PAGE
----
I wish I had an answer for this because I don't have a clue why some relationships are meant to be. I've tried creating that magical moment like in West Side Story when Tony and Maria see each other at the gym and everyone around them moves in slow motion while they sing.

I know they're supposed to be in love-- I see all the signs-- but I have a hard time believing they are in love. I have this problem, not just with my scripts, but with a lot of movies I see.

I've tried the opposites attract method. By showing that he loves chocolate and she loves vanilla, that he loves dogs and she loves cats, that he's a slob and she's a neat freak, they were meant for each other.

I've tried the eHarmony philosophy matching bizarre, obscure characteristics. They both like the same punk band from Indiana that released only one album in 1982, or can quote from the same movie from the French New Wave (in French).

All of these devices feel clumsy and contrived. One of the more successful ways I've seen love indicated was in The Music Man. Harold Hill's theme song, "Seventy Six Trombones," and Marion Paroo's theme song, "Goodnight My Someone," both have the same melody. They sing a duet toward the end where their separate songs become one melody.

In reel life, those "love at first sight" moments are destined by the gods as a sign of true love. In real life, those "love at first sight" moments often lead to the discovery that it really wasn't meant to be.

In reel life, the guy calls her at her unlisted home number, sends flowers to her work and serenades her under her bedroom window. In real life, she calls the police and gets a restraining order.

In reel life she leaves her fiance at the altar in favor of her true love and everyone is happy for her. In real life everyone wonders if they should ask for their wedding presents back and how to keep them separate at future parties.

Our society has a lot of codes, cues, signifiers, symbols to tell us what is true love. Rings, flowers, puppies, and heirlooms are examples of how love is indicated in movies. But real life is not as simple as finding a lost, out of print book from her childhood or giving him blank music sheets as a symbol of your emotional support for his chosen future.

What seems to be my current paradigm is that the lovers have the ability to give each other what they need to complete themselves. However, if this were true, I should be in love with my shrink, my car mechanic and the barista at Starbucks.

My guess is that I resist any notion that there are prescribed courses of behavior given certain stimuli. That there are things we're supposed to do given certain situations. Do we search for order in films that's lacking in our own lives?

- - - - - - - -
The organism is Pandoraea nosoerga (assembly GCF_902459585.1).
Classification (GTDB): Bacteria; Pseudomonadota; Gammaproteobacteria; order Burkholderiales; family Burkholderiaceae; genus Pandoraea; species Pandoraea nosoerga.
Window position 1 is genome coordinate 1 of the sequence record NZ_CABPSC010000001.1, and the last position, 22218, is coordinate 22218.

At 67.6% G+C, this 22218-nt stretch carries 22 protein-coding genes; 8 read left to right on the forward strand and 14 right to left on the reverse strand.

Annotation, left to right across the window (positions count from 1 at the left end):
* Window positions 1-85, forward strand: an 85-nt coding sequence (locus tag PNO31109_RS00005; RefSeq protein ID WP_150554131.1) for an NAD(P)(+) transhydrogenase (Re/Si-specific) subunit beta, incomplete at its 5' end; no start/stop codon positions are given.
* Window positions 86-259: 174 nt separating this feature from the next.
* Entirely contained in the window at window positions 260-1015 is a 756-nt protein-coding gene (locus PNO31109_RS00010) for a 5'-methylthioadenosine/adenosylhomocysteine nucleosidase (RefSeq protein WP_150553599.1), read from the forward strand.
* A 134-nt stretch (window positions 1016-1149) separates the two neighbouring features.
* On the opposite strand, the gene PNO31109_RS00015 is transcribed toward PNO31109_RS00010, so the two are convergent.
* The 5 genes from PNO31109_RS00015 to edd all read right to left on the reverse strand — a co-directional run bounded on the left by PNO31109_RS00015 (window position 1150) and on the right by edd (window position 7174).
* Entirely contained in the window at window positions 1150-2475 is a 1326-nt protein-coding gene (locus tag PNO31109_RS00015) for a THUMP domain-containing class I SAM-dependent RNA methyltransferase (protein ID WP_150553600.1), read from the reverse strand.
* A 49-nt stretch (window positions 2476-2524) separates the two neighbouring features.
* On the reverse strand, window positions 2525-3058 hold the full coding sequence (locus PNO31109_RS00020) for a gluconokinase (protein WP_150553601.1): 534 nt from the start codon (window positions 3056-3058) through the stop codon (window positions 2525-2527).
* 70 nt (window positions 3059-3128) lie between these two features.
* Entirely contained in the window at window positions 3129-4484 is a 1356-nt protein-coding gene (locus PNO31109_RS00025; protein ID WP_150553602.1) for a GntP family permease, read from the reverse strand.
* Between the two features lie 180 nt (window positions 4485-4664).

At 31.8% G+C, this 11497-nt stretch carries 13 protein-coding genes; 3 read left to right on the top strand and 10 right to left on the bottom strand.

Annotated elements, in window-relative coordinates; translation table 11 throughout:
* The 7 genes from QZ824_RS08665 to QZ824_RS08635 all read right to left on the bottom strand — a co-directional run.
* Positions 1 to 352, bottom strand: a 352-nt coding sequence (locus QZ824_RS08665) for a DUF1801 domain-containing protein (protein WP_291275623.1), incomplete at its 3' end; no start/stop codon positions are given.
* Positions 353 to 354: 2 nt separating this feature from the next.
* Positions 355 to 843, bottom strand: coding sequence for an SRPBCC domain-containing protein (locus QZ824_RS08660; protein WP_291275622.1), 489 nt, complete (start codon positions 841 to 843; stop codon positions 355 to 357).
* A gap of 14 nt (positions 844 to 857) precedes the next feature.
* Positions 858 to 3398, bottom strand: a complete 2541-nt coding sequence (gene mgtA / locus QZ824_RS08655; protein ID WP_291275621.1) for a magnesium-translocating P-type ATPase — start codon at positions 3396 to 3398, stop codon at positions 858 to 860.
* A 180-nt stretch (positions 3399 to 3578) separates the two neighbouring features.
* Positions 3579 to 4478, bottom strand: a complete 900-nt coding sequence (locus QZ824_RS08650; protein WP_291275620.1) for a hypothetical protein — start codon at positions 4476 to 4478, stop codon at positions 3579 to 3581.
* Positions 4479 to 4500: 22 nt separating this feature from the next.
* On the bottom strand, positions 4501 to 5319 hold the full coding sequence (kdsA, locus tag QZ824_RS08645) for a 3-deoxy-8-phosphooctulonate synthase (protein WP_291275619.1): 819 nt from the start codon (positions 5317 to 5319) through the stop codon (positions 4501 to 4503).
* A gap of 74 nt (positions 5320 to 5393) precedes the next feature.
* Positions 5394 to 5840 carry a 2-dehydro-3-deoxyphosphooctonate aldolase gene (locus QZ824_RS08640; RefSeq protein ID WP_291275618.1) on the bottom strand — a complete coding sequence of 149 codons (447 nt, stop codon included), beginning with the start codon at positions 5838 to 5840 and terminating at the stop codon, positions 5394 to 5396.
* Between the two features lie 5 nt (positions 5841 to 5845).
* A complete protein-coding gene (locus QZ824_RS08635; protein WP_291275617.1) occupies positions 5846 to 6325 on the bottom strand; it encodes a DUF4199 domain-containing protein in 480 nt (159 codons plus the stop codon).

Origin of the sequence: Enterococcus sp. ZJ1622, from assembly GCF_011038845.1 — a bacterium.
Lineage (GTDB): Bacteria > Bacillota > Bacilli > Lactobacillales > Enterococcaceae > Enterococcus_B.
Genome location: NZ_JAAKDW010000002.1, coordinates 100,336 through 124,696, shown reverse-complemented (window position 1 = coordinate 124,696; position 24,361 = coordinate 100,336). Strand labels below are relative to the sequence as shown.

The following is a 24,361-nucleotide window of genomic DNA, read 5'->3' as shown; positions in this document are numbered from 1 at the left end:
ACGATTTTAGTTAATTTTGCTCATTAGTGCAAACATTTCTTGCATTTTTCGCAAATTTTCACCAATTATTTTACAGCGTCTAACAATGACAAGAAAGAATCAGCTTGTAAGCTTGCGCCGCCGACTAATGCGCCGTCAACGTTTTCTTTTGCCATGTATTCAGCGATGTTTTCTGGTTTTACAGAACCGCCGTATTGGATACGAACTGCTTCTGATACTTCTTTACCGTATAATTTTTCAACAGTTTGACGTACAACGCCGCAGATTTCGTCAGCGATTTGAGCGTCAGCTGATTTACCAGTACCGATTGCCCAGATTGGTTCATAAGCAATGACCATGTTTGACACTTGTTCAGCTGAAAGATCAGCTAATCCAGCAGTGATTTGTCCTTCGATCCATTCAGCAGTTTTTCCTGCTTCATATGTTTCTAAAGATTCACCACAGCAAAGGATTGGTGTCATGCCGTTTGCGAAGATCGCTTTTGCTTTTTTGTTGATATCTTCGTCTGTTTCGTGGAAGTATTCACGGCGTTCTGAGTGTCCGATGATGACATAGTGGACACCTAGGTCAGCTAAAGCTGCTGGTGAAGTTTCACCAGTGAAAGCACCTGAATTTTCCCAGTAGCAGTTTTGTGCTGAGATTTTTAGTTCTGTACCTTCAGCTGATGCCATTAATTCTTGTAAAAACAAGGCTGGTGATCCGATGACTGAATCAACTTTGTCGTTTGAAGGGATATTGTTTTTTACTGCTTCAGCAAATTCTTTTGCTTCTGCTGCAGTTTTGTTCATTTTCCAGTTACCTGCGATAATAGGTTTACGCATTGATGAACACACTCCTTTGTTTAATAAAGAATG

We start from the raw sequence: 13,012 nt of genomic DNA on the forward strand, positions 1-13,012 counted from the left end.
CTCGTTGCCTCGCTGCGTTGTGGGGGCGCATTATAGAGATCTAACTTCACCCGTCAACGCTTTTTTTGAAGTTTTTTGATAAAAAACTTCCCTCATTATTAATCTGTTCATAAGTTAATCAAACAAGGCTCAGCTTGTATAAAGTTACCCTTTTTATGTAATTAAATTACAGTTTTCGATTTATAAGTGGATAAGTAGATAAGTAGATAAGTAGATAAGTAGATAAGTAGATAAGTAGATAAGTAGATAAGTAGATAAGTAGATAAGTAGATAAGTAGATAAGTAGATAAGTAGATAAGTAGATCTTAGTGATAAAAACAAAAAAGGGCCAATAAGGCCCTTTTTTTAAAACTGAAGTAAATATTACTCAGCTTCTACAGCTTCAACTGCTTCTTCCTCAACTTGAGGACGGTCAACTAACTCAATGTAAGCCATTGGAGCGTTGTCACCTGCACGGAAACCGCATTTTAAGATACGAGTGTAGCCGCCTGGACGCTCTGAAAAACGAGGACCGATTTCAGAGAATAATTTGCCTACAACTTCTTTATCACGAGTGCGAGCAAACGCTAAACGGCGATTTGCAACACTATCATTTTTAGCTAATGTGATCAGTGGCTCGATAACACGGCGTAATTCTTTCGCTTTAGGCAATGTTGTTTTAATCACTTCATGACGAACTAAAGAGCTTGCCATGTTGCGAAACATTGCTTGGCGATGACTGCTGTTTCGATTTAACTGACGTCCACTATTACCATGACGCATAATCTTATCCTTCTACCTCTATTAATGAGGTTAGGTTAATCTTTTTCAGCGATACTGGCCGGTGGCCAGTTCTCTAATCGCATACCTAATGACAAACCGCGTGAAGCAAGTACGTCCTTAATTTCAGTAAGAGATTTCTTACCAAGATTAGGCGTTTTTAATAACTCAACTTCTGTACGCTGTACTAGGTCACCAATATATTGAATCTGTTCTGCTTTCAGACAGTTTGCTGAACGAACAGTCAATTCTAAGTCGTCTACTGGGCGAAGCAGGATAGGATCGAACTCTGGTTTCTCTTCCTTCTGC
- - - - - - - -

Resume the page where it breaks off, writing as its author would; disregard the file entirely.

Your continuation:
This is one of those, "How many angels can you fit on the head of a pin," kind of questions. Every answer is right, every answer is wrong. I just have to find a way of expressing it that I can live with... writing about love, that is.

Monday, May 08, 2006

Eve & the Firehorse

Written and directed by Julia Kwan
Produced by Erik Paulsson, Sham Tam and Yves J. Ma

Eve & the Firehorse is inspired by two real life events in the writer/director's life. A story about reincarnation into a gold fish when her grandmother died and a Sunday school lesson about how she would be in hell because she was a Buddhist, not a Christian.

The story of Eve & the Firehorse weaves the discovery of Christianity into the lives of two sisters, Eve (Phoebe Kut) and her older sister Karena (Hollie Lo). Bad things happen begin to happen to their family after their mother (Vivian Wu) chops down an apple tree in their yard. Karena embraces Catholicism whole heartedly and takes their teachings to comic and near tragic extremes. Eve is more questioning about her faith, following her mother's lead and hoping that multiple beliefs will her cover all her bases.

This is because Eve carries the guilt of believing she was responsible for her grandmother's death. She follows her sisters distorted teachings of Christianity to try to absolve herself of that guilt and the subsequent tragedies that befall her family.

The scenes move skillfully between very funny scenes (a singing goldfish) to tragedy (we are unsure if Eve drowns during an impromptu baptism in their bathtub). The performance of the sisters is incredibly honest and unpretentious, easily overshadowing Vivian Wu's excellently nuanced performance. The emotional dynamics of the family scenes will be familiar to anyone who grew up in a Chinese family (the brusqueness, the candor and unabashed threats and discipline with no veneer of politeness or diplomacy).

An interesting note from the Q&A. This film was 80% financed by Canadian subsidies and tax credits. You can't help but see it in the credits as well. You have to wonder what filmmaking in America would be like with strong support of independent voices.

Fishing Luck

Written by Tseng Wen-chen and Yuan Ling Yang
Directed by Tseng Wen-chen
Produced by Yeh Ju-feng and Su Li-mei

I'm probably not the target audience for this film which tells the story about Zing (Linda) from Taipei who finds herself stranded on Orchard Island and is befriended by the free spirited locals led by Behong (Biung Wang).

Zing is escaping a broken heart and Behong is looking for love. It is a youthful melodrama of falling in love and broken hearts. Unfortunately, the film doesn't track the emotions of the lovers very well. Each new scene brings with it a new emotion that doesn't carry anything over from the previous scene. For an old, jaded movie goer like myself, I missed the linear unfolding of emotions.